While it’s tough to get past the news of Prince Harry’s billiards party in Las Vegas, a much more serious story has gained steam in the media in the last several days: the West Nile virus outbreak in the U.S. ABC News reports that the virus is on track to be the worst in history. So far at least 41 people have died, but the Centers for Disease Control and Prevention expects that number to increase dramatically.
Although communicators at the CDC in Atlanta are trained to respond to disasters of the medical kind like the West Nile virus, there are overall lessons to be learned from their expertise. PR News asked Llelwyn Grant of the news media branch at the CDC, and Lola Russell, CDC's senior press officer who’s managing the West Nile communications, to share some crisis PR lessons around the outbreak—advice that any PR pro can appreciate.
Lesson 1: Preparation results in optimal collaboration. The CDC has many partners and stakeholders, including critical relationships with subject matter experts and with state and local health departments. Preparation is the key to ensuring that messages are coordinated across all stakeholders, says Grant.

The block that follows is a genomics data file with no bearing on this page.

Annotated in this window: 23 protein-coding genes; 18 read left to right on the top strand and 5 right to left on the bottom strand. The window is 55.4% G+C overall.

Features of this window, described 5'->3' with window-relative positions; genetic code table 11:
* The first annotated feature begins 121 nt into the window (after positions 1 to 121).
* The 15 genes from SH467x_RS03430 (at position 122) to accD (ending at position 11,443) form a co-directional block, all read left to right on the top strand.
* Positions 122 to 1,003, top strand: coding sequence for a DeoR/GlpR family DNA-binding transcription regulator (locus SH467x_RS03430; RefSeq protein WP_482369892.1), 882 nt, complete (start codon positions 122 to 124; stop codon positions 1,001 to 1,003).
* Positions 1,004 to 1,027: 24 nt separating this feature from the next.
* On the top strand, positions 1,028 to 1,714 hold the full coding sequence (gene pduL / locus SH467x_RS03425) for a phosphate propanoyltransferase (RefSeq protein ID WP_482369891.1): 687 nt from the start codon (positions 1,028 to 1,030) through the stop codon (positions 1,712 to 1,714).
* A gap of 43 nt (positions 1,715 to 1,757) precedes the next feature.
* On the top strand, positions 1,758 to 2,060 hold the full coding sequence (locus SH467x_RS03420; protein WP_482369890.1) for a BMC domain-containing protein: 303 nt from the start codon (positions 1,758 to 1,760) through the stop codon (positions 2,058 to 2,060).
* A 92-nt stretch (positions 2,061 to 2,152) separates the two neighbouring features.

Lesson 2. Explain the situation in plain language. Scientists are the main spokespeople in explaining the West Nile virus to the public. Thus, the CDC communications team helps these scientists with their messaging, adding “the people element,” says Russell. One message that resonates: West Nile comes in two forms—one form in which you have the virus and will experience symptoms; the other form in which you have the virus but won’t get the disease. Sit-downs with spokespeople before press briefings result in consistency and no message overlap, adds Grant.
Lesson 3: Use the level of media interest to gauge media strategy and tactics. For some CDC crises, this could mean a Web site newsroom update. This is not the case for West Nile virus. “Because of the level of media interest, we thought it best to move forward with tele-briefings,” says Grant. One on Wednesday, August 22, attracted 71 journalists (read the transcript).
Lesson 4: Be aware of message frequency. The West Nile story is continually evolving. As the CDC’s investigation of the virus continues, “we’re constantly evaluating how often messages are being presented and their content, and filling in the gaps,” says Grant.
Lesson 5: Give your target audience things they can do to protect themselves. The CDC looks at the media as a conduit to help translate the science into actions the public can take, says Grant. Thus, among other preventative measures, the CDC is recommending long shirt-sleeves and long pants; certain types of repellents; and avoiding the outdoors during dusk and dawn.
In summation, the West Nile messaging has three main fronts: “Telling the public what we know, what we don’t know and what people can do to prevent getting the virus,” says Russell.
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